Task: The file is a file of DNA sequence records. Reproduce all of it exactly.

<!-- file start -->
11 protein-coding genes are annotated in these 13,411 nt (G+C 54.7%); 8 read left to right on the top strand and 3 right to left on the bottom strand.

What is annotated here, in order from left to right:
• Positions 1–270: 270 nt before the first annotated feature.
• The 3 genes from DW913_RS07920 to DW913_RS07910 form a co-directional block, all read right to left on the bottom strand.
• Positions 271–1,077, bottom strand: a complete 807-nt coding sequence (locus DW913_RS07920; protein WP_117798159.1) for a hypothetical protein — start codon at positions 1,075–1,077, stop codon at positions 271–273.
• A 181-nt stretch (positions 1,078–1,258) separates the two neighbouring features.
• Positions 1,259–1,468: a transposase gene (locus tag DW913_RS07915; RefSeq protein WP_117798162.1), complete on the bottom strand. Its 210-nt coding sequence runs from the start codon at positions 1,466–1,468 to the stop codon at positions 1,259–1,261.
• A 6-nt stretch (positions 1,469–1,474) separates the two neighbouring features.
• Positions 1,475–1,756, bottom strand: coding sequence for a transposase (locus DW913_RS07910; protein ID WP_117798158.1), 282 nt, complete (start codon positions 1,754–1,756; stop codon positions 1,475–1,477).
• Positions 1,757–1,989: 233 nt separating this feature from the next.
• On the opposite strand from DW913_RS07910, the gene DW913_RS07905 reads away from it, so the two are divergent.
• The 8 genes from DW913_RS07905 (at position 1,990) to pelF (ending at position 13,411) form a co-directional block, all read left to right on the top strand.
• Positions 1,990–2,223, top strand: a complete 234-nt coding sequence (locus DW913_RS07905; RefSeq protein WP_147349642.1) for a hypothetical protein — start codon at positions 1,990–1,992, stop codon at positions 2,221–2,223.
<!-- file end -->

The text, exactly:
11 protein-coding genes are annotated in these 13,411 nt (G+C 54.7%); 8 read left to right on the top strand and 3 right to left on the bottom strand.

What is annotated here, in order from left to right:
• Positions 1–270: 270 nt before the first annotated feature.
• The 3 genes from DW913_RS07920 to DW913_RS07910 form a co-directional block, all read right to left on the bottom strand.
• Positions 271–1,077, bottom strand: a complete 807-nt coding sequence (locus DW913_RS07920; protein WP_117798159.1) for a hypothetical protein — start codon at positions 1,075–1,077, stop codon at positions 271–273.
• A 181-nt stretch (positions 1,078–1,258) separates the two neighbouring features.
• Positions 1,259–1,468: a transposase gene (locus tag DW913_RS07915; RefSeq protein WP_117798162.1), complete on the bottom strand. Its 210-nt coding sequence runs from the start codon at positions 1,466–1,468 to the stop codon at positions 1,259–1,261.
• A 6-nt stretch (positions 1,469–1,474) separates the two neighbouring features.
• Positions 1,475–1,756, bottom strand: coding sequence for a transposase (locus DW913_RS07910; protein ID WP_117798158.1), 282 nt, complete (start codon positions 1,754–1,756; stop codon positions 1,475–1,477).
• Positions 1,757–1,989: 233 nt separating this feature from the next.
• On the opposite strand from DW913_RS07910, the gene DW913_RS07905 reads away from it, so the two are divergent.
• The 8 genes from DW913_RS07905 (at position 1,990) to pelF (ending at position 13,411) form a co-directional block, all read left to right on the top strand.
• Positions 1,990–2,223, top strand: a complete 234-nt coding sequence (locus DW913_RS07905; RefSeq protein WP_147349642.1) for a hypothetical protein — start codon at positions 1,990–1,992, stop codon at positions 2,221–2,223.